The relationship between European settlers and native Australian foodstuffs during the 19th century was a complex one. While the taste for native ingredients waxed and waned for the first century of European settlement, there’s ample evidence to demonstrate that local ingredients were no strangers to colonials’ kitchens or pots.
British settlers needed to engage with the edible flora and fauna of the continent almost immediately upon arrival. The journals of First Fleet officers record not only their reliance on native food, but the relish with which they enjoyed it. For example, First Fleet surgeon George Worgan noted in his diary a feast held to celebrate the King’s birthday:
State Library of Victoria
We sat down to a very good Entertainment, considering how far we are from Leaden-Hall Market, it consisted of Mutton, Pork, Ducks, Fowls, Fish, Kanguroo, Sallads, Pies & preserved Fruits.
But despite the colonists’ reliance on native ingredients to supplement their diet, they were regarded with deep suspicion. Cooks – mainly women – relied on traditional British methods to transform these raw materials into something that they deemed culturally recognisable and appropriate.
Journals and other written accounts record these efforts. Kathleen Kirkland, a migrant who settled in Australia in the 19th century, wrote about the kangaroo soup, bush turkey and parrot pie she prepared for New Year’s Day 1841. She also praised the wild mushrooms from which she made a ketchup.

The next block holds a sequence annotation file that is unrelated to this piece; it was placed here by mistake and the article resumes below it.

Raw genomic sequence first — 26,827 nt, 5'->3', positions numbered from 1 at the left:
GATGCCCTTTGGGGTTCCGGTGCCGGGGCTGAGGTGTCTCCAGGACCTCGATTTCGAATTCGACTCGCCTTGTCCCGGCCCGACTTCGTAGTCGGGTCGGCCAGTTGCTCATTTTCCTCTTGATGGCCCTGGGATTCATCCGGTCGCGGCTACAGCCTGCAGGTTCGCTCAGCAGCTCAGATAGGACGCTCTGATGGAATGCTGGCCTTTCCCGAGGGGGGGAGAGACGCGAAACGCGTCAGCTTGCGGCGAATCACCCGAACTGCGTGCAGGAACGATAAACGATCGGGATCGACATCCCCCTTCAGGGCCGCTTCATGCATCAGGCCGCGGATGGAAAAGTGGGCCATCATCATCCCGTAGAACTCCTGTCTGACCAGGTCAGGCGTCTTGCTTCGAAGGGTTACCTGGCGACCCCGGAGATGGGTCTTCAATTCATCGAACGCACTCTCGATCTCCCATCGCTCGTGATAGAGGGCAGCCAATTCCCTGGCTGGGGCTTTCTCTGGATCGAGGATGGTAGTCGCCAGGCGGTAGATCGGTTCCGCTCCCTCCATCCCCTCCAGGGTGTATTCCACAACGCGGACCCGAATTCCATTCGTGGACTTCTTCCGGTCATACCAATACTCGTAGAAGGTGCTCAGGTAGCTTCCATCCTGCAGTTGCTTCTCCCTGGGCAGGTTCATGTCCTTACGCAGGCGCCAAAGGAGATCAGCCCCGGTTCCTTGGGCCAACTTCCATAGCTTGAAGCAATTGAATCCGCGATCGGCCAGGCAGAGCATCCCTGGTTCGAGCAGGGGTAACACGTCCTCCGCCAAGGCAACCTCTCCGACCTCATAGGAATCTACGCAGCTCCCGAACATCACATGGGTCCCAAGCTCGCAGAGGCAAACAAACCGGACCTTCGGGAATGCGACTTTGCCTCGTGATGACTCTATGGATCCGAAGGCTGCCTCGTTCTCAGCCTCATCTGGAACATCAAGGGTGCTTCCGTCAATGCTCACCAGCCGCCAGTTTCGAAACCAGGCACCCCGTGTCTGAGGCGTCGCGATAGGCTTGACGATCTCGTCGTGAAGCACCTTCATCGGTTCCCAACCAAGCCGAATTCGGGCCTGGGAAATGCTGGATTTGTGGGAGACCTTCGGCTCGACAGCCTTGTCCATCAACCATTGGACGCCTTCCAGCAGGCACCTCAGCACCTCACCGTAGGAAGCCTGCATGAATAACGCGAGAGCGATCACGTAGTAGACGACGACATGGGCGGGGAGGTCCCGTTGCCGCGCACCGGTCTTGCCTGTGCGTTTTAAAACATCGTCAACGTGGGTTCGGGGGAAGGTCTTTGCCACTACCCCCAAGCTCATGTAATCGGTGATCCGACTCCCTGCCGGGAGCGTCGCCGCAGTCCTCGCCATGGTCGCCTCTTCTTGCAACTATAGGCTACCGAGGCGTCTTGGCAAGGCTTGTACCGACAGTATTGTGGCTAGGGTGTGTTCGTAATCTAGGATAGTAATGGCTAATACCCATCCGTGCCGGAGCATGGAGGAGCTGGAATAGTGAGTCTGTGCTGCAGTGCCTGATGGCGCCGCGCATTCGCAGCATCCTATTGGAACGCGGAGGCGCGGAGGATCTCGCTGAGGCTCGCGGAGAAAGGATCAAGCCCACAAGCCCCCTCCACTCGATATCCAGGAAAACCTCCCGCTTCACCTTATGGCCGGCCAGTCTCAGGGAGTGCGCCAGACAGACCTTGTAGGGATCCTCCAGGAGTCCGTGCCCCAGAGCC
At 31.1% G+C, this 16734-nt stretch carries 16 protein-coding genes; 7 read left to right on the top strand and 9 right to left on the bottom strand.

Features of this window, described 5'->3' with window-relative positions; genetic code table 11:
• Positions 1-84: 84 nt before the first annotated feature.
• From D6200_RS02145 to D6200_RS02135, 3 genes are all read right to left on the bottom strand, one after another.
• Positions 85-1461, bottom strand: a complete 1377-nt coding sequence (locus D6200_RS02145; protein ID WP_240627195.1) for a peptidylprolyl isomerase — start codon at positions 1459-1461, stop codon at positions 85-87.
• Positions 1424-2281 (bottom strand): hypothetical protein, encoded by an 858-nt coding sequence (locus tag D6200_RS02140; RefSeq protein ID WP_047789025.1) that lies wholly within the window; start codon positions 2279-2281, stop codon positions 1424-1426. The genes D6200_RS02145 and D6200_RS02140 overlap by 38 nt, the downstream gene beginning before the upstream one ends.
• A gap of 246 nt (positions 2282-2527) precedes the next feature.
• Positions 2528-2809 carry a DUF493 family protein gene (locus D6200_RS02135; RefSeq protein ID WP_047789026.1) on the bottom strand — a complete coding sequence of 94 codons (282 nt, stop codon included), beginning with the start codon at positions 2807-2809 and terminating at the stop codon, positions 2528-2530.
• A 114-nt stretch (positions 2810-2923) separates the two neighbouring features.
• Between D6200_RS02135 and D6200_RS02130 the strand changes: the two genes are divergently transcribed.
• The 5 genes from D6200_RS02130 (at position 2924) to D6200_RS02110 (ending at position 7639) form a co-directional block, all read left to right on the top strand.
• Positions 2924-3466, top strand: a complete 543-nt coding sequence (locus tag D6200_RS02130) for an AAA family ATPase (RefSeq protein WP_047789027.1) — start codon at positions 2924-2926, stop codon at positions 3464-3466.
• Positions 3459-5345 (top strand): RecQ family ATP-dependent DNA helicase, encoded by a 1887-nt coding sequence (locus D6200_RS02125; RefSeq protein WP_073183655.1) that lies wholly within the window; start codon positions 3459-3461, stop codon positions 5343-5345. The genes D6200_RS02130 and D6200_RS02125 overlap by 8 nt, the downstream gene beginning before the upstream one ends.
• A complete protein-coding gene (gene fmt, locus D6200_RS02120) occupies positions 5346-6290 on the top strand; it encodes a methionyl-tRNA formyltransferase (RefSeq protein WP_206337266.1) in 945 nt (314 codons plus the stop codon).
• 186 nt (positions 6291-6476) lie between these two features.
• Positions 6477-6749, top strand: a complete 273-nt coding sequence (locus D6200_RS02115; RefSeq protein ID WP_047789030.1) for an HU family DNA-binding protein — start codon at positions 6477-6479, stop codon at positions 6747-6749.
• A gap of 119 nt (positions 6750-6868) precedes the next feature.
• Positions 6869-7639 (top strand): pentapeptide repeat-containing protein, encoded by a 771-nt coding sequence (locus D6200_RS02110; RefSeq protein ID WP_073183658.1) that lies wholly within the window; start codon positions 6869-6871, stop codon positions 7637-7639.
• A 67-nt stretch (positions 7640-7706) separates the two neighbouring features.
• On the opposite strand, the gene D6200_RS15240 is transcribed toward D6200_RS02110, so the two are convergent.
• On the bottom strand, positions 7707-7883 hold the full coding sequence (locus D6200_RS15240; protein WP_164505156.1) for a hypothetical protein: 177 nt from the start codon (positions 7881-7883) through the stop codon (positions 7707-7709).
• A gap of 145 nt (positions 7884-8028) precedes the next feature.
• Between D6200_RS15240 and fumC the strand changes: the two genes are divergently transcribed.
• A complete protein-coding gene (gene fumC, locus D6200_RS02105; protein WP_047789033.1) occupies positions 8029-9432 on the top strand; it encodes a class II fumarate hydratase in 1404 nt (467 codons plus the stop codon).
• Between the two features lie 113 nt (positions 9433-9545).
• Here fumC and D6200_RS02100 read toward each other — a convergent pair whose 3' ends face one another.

A contemporary of Kirkland, Louisa Meredith, describes eating kangaroo, wattle bird and echidna, although admitting that her tastes were not shared by all. But at least enough agreed with her that Phillis Clark, who was born in Tasmania in 1836, could compile a manuscript cookbook of recipes copied from other books and newspaper clippings. This personal collection contained a number of dishes featuring native ingredients like kangaroo, as well as detailed instructions for butchering the animal.
These examples notwithstanding, the settlers went to considerable trouble to maintain British food habits, in order to maintain a British identity.
Mrs Allan Macpherson, who settled in northern New South Wales in 1856, recounted that a dish of rock wallaby had a “very close resemblance to the hare” specially when cooked the same way and eaten with currant jelly. This application of European cooking techniques made it impossible to “distinguish them apart”.National Library of Victoria
Suspicion extended to traditional Aboriginal food practices such as using cooking vessels made from from bark or tree gnarls and wrapping food in leaves. They were disdained entirely, even if the ingredients used by Indigenous Australians were not.
It is in this manner that native ingredients appear in Australia’s first cookbook, The English and Australian Cookery Book, written by Tasmanian politician Edward Abbott and published in 1864.
In a section dedicated to game meats, Abbott featured recipes for kangaroo, emu, wombat and other native fauna. There were a number of recipes for “kangaroo steamer”, a dish that had been popular for at least almost half a century across the colonies.
Kangaroo steamer was a colonial adaptation of the traditional British dish of jugged hare and involved slowly cooking kangaroo meat with bacon and other seasonings. The dish would be cooked in a glass jar or earthenware vessel and sealed so it could be stored for an extended period.
Engaging with Indigenous food methods
One of the few cookbook writers to fully engage with Aboriginal people and their food methods was Wilhelmina Rawson. Born in Sydney, Rawson spent long portions of her life in northern and central Queensland.
Authors: Blake Singley, Curator, Australian National University